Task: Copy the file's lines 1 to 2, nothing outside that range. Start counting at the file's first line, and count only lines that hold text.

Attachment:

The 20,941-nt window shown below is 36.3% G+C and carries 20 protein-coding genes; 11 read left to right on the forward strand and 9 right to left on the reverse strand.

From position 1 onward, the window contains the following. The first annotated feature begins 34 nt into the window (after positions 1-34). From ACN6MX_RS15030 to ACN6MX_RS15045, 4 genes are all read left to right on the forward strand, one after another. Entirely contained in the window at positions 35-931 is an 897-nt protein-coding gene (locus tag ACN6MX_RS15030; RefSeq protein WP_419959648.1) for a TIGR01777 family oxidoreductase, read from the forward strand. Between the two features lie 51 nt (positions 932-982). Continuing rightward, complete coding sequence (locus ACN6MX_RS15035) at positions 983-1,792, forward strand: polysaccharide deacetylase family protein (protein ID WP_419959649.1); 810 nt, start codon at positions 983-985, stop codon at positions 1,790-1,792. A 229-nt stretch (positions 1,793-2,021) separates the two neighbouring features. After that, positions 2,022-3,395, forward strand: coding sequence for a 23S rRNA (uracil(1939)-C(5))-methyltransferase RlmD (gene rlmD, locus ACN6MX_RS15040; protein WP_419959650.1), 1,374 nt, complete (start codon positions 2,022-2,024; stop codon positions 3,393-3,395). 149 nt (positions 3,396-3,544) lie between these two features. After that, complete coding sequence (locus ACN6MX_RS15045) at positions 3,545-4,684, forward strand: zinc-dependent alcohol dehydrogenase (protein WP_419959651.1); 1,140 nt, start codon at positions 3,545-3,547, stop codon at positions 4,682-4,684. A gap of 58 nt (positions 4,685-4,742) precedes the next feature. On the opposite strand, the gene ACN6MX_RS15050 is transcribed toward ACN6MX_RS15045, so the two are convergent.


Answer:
The 20,941-nt window shown below is 36.3% G+C and carries 20 protein-coding genes; 11 read left to right on the forward strand and 9 right to left on the reverse strand.

From position 1 onward, the window contains the following. The first annotated feature begins 34 nt into the window (after positions 1-34). From ACN6MX_RS15030 to ACN6MX_RS15045, 4 genes are all read left to right on the forward strand, one after another. Entirely contained in the window at positions 35-931 is an 897-nt protein-coding gene (locus tag ACN6MX_RS15030; RefSeq protein WP_419959648.1) for a TIGR01777 family oxidoreductase, read from the forward strand. Between the two features lie 51 nt (positions 932-982). Continuing rightward, complete coding sequence (locus ACN6MX_RS15035) at positions 983-1,792, forward strand: polysaccharide deacetylase family protein (protein ID WP_419959649.1); 810 nt, start codon at positions 983-985, stop codon at positions 1,790-1,792. A 229-nt stretch (positions 1,793-2,021) separates the two neighbouring features. After that, positions 2,022-3,395, forward strand: coding sequence for a 23S rRNA (uracil(1939)-C(5))-methyltransferase RlmD (gene rlmD, locus ACN6MX_RS15040; protein WP_419959650.1), 1,374 nt, complete (start codon positions 2,022-2,024; stop codon positions 3,393-3,395). 149 nt (positions 3,396-3,544) lie between these two features. After that, complete coding sequence (locus ACN6MX_RS15045) at positions 3,545-4,684, forward strand: zinc-dependent alcohol dehydrogenase (protein WP_419959651.1); 1,140 nt, start codon at positions 3,545-3,547, stop codon at positions 4,682-4,684. A gap of 58 nt (positions 4,685-4,742) precedes the next feature. On the opposite strand, the gene ACN6MX_RS15050 is transcribed toward ACN6MX_RS15045, so the two are convergent.